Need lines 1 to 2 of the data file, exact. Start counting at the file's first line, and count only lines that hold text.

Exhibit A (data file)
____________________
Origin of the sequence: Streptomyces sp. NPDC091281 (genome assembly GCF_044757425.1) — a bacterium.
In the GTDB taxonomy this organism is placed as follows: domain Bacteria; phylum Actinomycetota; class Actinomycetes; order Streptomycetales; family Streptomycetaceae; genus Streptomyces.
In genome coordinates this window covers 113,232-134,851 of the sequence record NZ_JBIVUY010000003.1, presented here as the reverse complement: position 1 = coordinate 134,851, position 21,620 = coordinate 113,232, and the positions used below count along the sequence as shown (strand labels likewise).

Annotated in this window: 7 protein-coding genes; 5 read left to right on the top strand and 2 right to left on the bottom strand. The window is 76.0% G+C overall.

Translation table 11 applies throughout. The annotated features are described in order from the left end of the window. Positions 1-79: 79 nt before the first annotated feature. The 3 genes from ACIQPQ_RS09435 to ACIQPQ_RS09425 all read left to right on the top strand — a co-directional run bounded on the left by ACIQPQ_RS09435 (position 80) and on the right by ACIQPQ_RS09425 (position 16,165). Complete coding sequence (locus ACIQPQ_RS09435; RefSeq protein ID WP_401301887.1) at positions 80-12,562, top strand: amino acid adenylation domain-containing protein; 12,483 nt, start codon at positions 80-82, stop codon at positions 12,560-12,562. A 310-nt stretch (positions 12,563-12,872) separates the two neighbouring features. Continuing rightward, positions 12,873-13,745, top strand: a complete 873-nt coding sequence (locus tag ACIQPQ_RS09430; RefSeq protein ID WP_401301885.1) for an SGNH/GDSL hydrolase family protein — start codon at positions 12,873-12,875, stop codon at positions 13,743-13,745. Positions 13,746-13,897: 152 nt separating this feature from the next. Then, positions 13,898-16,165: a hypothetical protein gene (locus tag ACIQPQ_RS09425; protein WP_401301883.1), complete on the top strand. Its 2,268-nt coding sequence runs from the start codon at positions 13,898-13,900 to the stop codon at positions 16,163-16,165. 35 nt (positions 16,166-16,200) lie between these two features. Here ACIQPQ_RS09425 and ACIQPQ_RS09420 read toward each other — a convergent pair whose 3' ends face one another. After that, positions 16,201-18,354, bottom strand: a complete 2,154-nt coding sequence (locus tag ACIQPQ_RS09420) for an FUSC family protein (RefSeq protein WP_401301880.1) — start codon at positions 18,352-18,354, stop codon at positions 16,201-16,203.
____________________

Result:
Origin of the sequence: Streptomyces sp. NPDC091281 (genome assembly GCF_044757425.1) — a bacterium.
In the GTDB taxonomy this organism is placed as follows: domain Bacteria; phylum Actinomycetota; class Actinomycetes; order Streptomycetales; family Streptomycetaceae; genus Streptomyces.